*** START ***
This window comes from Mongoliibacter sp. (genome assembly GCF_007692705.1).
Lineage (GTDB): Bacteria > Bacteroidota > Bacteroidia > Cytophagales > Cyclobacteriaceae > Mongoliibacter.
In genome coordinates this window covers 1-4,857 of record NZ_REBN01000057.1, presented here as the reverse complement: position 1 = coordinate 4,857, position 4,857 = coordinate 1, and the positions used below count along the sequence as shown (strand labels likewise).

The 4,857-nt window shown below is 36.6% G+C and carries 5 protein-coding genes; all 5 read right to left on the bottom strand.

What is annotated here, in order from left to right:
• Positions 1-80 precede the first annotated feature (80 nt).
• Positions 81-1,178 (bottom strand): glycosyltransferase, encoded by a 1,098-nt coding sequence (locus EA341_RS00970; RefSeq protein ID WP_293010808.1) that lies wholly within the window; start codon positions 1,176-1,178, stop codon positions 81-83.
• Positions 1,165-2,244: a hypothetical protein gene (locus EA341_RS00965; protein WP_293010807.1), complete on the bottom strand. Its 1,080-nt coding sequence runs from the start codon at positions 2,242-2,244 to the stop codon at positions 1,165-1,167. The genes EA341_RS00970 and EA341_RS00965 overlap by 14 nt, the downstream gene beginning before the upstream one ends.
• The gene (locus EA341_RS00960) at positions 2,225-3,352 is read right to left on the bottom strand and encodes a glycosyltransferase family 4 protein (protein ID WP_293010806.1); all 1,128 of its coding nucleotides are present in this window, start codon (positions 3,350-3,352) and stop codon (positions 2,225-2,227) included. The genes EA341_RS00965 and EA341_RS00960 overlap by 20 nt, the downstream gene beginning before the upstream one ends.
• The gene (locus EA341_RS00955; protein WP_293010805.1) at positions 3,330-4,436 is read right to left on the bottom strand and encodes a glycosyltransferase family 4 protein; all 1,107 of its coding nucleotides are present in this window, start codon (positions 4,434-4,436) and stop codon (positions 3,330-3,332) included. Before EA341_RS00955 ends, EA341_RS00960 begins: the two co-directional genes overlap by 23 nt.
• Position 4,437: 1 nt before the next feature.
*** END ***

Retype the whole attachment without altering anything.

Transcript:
This window comes from Mongoliibacter sp. (genome assembly GCF_007692705.1).
Lineage (GTDB): Bacteria > Bacteroidota > Bacteroidia > Cytophagales > Cyclobacteriaceae > Mongoliibacter.
In genome coordinates this window covers 1-4,857 of record NZ_REBN01000057.1, presented here as the reverse complement: position 1 = coordinate 4,857, position 4,857 = coordinate 1, and the positions used below count along the sequence as shown (strand labels likewise).

The 4,857-nt window shown below is 36.6% G+C and carries 5 protein-coding genes; all 5 read right to left on the bottom strand.

What is annotated here, in order from left to right:
• Positions 1-80 precede the first annotated feature (80 nt).
• Positions 81-1,178 (bottom strand): glycosyltransferase, encoded by a 1,098-nt coding sequence (locus EA341_RS00970; RefSeq protein ID WP_293010808.1) that lies wholly within the window; start codon positions 1,176-1,178, stop codon positions 81-83.
• Positions 1,165-2,244: a hypothetical protein gene (locus EA341_RS00965; protein WP_293010807.1), complete on the bottom strand. Its 1,080-nt coding sequence runs from the start codon at positions 2,242-2,244 to the stop codon at positions 1,165-1,167. The genes EA341_RS00970 and EA341_RS00965 overlap by 14 nt, the downstream gene beginning before the upstream one ends.
• The gene (locus EA341_RS00960) at positions 2,225-3,352 is read right to left on the bottom strand and encodes a glycosyltransferase family 4 protein (protein ID WP_293010806.1); all 1,128 of its coding nucleotides are present in this window, start codon (positions 3,350-3,352) and stop codon (positions 2,225-2,227) included. The genes EA341_RS00965 and EA341_RS00960 overlap by 20 nt, the downstream gene beginning before the upstream one ends.
• The gene (locus EA341_RS00955; protein WP_293010805.1) at positions 3,330-4,436 is read right to left on the bottom strand and encodes a glycosyltransferase family 4 protein; all 1,107 of its coding nucleotides are present in this window, start codon (positions 4,434-4,436) and stop codon (positions 3,330-3,332) included. Before EA341_RS00955 ends, EA341_RS00960 begins: the two co-directional genes overlap by 23 nt.
• Position 4,437: 1 nt before the next feature.